Having written a Christmas story one and half times before, I’m declaring it a Christmas tradition.
To begin this year's writing process, I’m feeding Gonzo, my creative brain, with festive possibilities, so she can bring future me an idea at an inopportune moment.
She’s resistant. I think I know why. It’s because Christmas stories have rules. They go something like this:
If there’s no snow, there’d better be a good reason for it.
Christmas happens in the past.
If it’s not heart-warming, then it must be a ghost story (ideally it's both).
If it doesn’t have any actual magic in it, then it must include an everyday miracle, like falling in love or childbirth or suddenly improved personality.
Cynical characters will be convinced.
Nobody ends up alone; surrogate or imaginary families are acceptable.
If we don’t follow these rules, we can write a story set at Christmas, but it won’t be a Christmas Story. Unfortunately, Gonzo doesn't like rules. She’s muttering about a Christmas massacre in space.
So here I am, setting out my case to Gonzo: this is why we want to write a Christmas Story.
Keeping Christmas well
As you know full well, Christmas is all about retelling old stories. My favourites are:
A Christmas Carol (with or without muppets), The Snowman, The Christmas Mystery, Twas The Night before and The Nightmare before. And I mustn’t forget It’s a Wonderful Life.
One option is to look at these sideways, or dive into a scene, or change a consequence, give a minor character their fairylit moment.
Here's an idea: if we hung out with the Three Kings for a while I’d have the chance to write their beautiful names over and again: Caspar, Balthasar and Melchior. Could we do that, Gonzo, could we?
I’ll take that as a maybe.
Dodging the Christmas avatars
We don’t have to tell a story about Santa. Or a snowman. The same goes for stars, reindeer, fir trees, and elves (the miniature kind with bobble hats).
Please, give me someone odd or uncanny.
We could hook back up with Krampus – the Austrian demonic who takes naughty kids away in his sack. I like him.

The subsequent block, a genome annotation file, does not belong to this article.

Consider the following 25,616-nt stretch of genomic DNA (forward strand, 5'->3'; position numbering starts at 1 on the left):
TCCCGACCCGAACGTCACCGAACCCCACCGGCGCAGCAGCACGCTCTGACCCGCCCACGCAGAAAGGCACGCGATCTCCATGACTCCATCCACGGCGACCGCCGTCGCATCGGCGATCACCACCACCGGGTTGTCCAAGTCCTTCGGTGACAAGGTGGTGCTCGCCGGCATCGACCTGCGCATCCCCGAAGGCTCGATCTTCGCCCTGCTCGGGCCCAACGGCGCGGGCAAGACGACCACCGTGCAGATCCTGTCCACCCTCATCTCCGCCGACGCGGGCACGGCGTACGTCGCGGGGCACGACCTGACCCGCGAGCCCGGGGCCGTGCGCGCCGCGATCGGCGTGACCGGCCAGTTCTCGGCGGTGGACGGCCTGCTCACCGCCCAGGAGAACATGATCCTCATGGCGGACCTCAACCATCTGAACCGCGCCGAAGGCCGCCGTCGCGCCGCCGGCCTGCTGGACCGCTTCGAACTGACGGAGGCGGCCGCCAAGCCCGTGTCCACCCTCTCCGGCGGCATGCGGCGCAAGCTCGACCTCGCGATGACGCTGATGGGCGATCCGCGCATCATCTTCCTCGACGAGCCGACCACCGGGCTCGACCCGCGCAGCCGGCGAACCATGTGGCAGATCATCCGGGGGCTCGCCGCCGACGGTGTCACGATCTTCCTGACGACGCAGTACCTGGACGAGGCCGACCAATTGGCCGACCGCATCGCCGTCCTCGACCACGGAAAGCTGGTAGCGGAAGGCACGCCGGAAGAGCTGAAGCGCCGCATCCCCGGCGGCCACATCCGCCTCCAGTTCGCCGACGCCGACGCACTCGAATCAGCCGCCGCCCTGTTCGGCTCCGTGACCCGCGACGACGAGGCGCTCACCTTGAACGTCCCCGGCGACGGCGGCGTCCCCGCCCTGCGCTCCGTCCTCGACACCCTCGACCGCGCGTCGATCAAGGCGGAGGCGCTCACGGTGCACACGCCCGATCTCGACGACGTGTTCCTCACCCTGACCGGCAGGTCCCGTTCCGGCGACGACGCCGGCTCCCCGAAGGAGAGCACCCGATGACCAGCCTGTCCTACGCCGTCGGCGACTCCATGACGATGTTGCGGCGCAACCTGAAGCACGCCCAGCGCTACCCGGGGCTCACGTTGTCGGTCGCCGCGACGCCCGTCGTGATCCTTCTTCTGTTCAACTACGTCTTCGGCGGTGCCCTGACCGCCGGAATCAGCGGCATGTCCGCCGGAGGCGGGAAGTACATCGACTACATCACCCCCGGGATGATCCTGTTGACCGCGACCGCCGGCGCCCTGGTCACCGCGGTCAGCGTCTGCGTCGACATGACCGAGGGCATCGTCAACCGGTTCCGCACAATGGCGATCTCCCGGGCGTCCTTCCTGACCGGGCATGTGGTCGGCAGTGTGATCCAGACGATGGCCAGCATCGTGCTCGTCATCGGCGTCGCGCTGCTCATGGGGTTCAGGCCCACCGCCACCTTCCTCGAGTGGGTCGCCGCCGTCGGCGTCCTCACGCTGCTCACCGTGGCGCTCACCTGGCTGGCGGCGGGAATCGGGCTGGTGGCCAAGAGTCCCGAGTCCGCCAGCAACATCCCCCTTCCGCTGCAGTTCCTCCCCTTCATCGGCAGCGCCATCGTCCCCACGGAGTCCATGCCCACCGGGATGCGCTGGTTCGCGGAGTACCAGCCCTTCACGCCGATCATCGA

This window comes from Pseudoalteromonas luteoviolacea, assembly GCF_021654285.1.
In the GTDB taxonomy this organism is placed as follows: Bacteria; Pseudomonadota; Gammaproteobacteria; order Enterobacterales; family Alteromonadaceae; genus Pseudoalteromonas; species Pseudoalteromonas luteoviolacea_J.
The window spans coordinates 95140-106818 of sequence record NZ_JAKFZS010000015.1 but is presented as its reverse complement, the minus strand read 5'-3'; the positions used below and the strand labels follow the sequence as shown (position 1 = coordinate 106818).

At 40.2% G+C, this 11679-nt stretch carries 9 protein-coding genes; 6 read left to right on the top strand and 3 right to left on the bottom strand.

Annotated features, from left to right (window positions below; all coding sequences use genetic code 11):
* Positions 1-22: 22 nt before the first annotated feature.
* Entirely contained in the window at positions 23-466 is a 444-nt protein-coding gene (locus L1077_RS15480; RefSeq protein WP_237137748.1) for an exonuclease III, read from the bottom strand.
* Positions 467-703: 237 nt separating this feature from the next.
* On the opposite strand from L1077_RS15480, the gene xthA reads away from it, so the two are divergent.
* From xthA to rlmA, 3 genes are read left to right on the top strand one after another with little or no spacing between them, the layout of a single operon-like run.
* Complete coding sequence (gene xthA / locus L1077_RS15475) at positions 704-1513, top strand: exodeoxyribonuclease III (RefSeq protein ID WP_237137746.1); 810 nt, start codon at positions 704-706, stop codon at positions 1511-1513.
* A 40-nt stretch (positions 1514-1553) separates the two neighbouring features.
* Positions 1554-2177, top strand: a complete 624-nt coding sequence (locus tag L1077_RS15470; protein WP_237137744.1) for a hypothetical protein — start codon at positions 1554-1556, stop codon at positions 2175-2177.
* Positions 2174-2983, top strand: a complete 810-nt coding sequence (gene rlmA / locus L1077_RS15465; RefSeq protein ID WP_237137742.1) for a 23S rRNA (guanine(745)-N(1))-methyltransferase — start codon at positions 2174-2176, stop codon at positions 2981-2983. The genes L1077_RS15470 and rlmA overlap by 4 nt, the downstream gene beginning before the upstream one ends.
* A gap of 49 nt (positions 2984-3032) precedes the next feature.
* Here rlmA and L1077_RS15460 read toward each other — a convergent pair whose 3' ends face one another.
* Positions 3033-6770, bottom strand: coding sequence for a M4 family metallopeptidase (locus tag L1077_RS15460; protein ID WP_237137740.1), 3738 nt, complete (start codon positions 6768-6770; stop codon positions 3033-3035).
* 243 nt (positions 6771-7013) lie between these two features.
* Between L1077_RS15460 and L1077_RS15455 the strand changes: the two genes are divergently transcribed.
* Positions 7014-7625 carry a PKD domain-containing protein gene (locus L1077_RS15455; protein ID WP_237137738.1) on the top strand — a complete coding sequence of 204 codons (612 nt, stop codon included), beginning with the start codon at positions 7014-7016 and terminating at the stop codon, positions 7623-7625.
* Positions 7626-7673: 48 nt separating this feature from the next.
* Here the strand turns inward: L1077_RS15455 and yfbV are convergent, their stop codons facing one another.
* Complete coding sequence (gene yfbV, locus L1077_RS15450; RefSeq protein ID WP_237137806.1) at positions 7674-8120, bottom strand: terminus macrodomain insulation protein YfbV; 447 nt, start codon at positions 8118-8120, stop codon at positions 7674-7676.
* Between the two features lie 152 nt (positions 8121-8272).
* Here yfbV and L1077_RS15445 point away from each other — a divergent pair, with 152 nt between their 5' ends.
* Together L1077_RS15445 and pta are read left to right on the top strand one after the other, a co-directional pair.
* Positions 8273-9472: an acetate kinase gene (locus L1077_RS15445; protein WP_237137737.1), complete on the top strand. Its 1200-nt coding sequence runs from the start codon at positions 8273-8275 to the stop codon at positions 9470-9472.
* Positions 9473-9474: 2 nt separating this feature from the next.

But there are also plenty of new characters we can meet. Catalonia’s defecating log, or maybe not him. The Caracans roller-skating to church. The Ukrainian spider decorating a tree with its web (what words might she spin). The Japanese visitor who associates red with death.
You like that last one, I can tell.
Scratching off the wrapping
Our story need not be all about the Victorian trimmings. Push aside the brussel sprouts, peep beneath the tinsel, you'll find pagan Midwinter. The hibernal solstice. It's when witches return home from their All Hallows banishment. It's when the dead dine at our tables. Yalda, the night of bolted doors and poetry. Saturnalia, the time of the upside down, of roles reversed: male and female, young and old, rich and poor. Midwinter is the time for prophesy too, of catching sight of the Wild Hunt chasing overhead. The invincible sun god is reborn. So is the great horned hunter god.
Now you're paying attention.
Finding the quirk
People are not quite themselves at Christmas.
They go for a swim in the sea – the only time all year they’d consider it.
They eat foodstuffs they refuse the rest of the year.
They exchange objects they’re not sure are wanted.
They’re tetchy about living relatives while missing the dead ones.
They put on paper hats.
They’re nostalgic for experiences they’ve never had.
Mostly, they suspend disbelief.
In short, they are even more interesting to write about than normally.
Into the darkness
Looking away from the Christmas lights into the long nights is not against the rules. The best Christmas stories go right into the dark.
The Christmas we write would be the best of all times of the year for some of our possible characters, but it might be the worst for others. At least, at the beginning of the story.
You can start however you like. You always do.
So, Gonzo, what's it to be?